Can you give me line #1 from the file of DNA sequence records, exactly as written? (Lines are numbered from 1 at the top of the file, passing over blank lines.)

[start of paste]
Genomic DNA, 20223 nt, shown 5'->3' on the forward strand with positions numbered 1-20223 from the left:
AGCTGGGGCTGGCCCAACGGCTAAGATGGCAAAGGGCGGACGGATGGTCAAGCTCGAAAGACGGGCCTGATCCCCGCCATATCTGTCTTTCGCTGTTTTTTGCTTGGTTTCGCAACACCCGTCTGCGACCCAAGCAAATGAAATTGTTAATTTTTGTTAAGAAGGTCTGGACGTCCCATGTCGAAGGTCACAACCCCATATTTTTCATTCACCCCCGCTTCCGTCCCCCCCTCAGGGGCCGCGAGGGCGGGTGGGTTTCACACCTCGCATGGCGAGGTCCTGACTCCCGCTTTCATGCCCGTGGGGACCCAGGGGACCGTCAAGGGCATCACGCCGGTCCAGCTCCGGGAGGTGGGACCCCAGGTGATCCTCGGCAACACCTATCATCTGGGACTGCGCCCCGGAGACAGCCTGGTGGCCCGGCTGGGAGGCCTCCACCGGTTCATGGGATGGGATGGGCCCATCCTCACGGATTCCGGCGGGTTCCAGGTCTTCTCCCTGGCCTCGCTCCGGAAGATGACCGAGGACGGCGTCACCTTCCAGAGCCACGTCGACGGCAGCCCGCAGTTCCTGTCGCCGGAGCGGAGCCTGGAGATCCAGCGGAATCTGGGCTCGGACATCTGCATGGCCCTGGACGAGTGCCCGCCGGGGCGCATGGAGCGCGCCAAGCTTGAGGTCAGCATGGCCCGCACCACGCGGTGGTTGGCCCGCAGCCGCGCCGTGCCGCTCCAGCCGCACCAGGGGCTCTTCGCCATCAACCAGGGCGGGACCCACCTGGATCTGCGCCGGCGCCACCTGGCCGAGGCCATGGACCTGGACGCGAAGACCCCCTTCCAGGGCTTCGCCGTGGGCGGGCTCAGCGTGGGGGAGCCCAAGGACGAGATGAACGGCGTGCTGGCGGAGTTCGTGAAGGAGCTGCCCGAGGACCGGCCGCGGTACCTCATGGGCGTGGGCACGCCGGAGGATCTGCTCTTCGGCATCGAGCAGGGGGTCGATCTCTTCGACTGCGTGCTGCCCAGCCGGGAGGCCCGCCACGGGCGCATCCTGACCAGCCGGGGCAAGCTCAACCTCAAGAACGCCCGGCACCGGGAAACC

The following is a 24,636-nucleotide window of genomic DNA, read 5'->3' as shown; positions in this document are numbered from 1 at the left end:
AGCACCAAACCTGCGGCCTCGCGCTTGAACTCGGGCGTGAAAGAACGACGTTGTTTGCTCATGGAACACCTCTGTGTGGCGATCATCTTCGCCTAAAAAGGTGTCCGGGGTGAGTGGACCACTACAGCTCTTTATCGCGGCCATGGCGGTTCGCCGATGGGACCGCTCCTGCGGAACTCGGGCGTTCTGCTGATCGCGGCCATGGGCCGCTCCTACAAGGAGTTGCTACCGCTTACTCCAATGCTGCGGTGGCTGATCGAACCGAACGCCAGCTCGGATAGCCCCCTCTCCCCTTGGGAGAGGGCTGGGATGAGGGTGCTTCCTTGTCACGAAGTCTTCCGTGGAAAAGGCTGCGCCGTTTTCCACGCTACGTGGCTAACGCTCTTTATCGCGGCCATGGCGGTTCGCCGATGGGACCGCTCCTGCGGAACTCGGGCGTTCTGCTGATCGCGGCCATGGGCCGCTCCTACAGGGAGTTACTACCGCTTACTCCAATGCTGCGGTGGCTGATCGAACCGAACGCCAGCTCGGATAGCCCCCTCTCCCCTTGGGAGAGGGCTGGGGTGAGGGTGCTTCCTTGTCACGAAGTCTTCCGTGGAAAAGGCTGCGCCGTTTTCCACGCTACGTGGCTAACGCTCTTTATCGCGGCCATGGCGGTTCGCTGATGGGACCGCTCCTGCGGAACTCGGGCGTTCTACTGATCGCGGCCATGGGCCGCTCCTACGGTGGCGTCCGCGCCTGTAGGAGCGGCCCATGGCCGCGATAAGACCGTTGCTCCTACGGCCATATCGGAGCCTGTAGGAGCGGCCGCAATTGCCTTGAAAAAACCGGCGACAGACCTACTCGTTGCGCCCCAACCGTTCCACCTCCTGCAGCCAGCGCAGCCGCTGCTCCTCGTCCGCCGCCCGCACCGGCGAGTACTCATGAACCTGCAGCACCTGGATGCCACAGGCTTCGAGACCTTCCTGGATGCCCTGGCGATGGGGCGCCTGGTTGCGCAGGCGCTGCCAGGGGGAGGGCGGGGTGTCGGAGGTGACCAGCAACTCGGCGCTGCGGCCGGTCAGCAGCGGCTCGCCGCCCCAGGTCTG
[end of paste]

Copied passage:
Genomic DNA, 20223 nt, shown 5'->3' on the forward strand with positions numbered 1-20223 from the left: